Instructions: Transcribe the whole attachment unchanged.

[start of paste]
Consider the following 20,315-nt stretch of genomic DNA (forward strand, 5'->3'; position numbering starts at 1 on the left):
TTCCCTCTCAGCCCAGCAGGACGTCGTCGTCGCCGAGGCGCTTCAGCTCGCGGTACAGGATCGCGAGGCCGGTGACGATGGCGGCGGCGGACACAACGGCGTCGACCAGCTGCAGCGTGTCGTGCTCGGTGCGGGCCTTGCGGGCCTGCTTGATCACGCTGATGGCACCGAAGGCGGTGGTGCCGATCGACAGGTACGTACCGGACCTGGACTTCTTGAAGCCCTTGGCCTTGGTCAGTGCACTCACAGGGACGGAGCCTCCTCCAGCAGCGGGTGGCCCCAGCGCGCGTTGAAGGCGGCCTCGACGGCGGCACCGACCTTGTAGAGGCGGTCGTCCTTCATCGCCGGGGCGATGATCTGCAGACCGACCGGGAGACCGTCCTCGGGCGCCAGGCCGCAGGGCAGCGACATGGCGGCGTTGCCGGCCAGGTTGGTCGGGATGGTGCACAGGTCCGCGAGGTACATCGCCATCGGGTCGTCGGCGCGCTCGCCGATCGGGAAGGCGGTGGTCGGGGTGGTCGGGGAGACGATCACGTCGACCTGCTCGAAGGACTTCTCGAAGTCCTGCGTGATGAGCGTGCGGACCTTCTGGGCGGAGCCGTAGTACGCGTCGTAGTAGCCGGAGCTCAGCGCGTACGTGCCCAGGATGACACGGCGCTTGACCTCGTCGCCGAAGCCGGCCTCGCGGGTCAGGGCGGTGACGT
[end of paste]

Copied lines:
Consider the following 20,315-nt stretch of genomic DNA (forward strand, 5'->3'; position numbering starts at 1 on the left):
TTCCCTCTCAGCCCAGCAGGACGTCGTCGTCGCCGAGGCGCTTCAGCTCGCGGTACAGGATCGCGAGGCCGGTGACGATGGCGGCGGCGGACACAACGGCGTCGACCAGCTGCAGCGTGTCGTGCTCGGTGCGGGCCTTGCGGGCCTGCTTGATCACGCTGATGGCACCGAAGGCGGTGGTGCCGATCGACAGGTACGTACCGGACCTGGACTTCTTGAAGCCCTTGGCCTTGGTCAGTGCACTCACAGGGACGGAGCCTCCTCCAGCAGCGGGTGGCCCCAGCGCGCGTTGAAGGCGGCCTCGACGGCGGCACCGACCTTGTAGAGGCGGTCGTCCTTCATCGCCGGGGCGATGATCTGCAGACCGACCGGGAGACCGTCCTCGGGCGCCAGGCCGCAGGGCAGCGACATGGCGGCGTTGCCGGCCAGGTTGGTCGGGATGGTGCACAGGTCCGCGAGGTACATCGCCATCGGGTCGTCGGCGCGCTCGCCGATCGGGAAGGCGGTGGTCGGGGTGGTCGGGGAGACGATCACGTCGACCTGCTCGAAGGACTTCTCGAAGTCCTGCGTGATGAGCGTGCGGACCTTCTGGGCGGAGCCGTAGTACGCGTCGTAGTAGCCGGAGCTCAGCGCGTACGTGCCCAGGATGACACGGCGCTTGACCTCGTCGCCGAAGCCGGCCTCGCGGGTCAGGGCGGTGACGT